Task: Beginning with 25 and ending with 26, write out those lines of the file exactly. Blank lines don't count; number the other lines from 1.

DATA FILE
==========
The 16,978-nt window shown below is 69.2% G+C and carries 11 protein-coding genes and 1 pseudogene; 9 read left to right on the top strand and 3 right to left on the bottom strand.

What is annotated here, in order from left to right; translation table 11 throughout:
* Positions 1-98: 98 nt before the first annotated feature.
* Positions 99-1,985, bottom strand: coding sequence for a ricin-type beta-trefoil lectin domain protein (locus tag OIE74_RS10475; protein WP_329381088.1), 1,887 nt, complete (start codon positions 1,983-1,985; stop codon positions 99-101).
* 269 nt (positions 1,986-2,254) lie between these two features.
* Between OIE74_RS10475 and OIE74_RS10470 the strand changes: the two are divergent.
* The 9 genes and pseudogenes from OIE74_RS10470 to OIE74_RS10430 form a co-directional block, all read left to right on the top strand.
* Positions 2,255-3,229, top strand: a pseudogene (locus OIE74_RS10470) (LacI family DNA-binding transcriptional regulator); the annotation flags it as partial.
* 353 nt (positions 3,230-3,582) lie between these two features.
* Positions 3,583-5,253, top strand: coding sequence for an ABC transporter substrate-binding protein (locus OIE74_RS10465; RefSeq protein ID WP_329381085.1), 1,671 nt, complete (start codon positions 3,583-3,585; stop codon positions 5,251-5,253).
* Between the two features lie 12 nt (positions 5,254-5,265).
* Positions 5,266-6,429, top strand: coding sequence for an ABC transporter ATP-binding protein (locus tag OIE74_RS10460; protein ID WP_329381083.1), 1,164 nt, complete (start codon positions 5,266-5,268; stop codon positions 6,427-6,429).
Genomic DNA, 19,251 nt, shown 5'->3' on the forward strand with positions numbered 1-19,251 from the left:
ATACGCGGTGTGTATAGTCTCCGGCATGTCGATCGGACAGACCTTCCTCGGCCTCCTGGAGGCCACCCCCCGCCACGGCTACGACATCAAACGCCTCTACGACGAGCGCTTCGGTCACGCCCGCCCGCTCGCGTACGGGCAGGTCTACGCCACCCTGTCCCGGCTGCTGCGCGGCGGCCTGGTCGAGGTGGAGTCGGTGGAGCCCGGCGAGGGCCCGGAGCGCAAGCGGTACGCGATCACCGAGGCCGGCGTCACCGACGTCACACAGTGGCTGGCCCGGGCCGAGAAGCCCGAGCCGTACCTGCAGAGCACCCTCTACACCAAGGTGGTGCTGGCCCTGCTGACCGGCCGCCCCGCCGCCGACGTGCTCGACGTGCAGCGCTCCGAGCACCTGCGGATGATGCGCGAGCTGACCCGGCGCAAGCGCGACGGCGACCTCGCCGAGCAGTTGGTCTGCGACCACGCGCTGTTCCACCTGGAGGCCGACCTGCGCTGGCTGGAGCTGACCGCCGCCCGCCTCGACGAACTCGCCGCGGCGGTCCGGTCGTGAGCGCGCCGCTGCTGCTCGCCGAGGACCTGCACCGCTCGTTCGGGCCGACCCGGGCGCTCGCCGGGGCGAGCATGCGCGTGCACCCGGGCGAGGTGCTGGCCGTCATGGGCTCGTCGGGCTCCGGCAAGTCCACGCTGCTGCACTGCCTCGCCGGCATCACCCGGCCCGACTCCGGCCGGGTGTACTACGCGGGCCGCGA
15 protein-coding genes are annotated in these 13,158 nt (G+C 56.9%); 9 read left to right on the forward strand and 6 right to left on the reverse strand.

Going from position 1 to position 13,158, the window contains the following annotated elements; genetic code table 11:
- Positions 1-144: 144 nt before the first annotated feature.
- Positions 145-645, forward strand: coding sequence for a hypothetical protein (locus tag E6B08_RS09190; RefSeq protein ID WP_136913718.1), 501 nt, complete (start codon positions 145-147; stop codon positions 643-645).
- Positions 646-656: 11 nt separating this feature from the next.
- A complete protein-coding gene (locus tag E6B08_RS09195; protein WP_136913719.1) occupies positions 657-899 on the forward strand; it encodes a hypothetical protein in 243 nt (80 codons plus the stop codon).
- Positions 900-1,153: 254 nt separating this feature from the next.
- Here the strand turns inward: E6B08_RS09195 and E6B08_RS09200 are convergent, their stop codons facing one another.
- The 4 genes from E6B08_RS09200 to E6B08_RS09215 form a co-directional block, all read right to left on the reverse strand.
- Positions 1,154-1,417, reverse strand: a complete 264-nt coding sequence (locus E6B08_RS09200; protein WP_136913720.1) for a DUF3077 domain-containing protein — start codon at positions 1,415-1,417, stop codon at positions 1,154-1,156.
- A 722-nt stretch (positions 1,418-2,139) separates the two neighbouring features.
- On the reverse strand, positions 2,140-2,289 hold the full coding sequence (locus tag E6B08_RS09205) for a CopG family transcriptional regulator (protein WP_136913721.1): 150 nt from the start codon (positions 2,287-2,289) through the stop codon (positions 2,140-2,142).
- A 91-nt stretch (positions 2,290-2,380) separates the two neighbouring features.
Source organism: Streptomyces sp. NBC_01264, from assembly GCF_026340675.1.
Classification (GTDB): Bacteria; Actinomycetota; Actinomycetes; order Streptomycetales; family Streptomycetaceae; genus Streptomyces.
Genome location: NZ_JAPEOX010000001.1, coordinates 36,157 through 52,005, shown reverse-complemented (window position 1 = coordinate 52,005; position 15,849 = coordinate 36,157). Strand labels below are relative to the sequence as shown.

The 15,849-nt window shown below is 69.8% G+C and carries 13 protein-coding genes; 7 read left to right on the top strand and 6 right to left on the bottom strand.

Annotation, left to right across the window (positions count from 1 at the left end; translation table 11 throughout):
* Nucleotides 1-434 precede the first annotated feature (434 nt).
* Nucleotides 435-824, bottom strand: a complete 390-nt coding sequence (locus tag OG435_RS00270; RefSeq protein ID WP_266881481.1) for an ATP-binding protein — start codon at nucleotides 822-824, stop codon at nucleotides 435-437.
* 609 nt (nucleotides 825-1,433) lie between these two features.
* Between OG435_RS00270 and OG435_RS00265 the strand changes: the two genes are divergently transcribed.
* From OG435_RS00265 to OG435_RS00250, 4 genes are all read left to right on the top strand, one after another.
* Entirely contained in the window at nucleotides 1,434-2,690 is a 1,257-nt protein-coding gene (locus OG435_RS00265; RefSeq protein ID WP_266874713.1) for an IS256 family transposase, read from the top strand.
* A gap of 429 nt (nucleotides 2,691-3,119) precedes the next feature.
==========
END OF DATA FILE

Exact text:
- A 722-nt stretch (positions 1,418-2,139) separates the two neighbouring features.
- On the reverse strand, positions 2,140-2,289 hold the full coding sequence (locus tag E6B08_RS09205) for a CopG family transcriptional regulator (protein WP_136913721.1): 150 nt from the start codon (positions 2,287-2,289) through the stop codon (positions 2,140-2,142).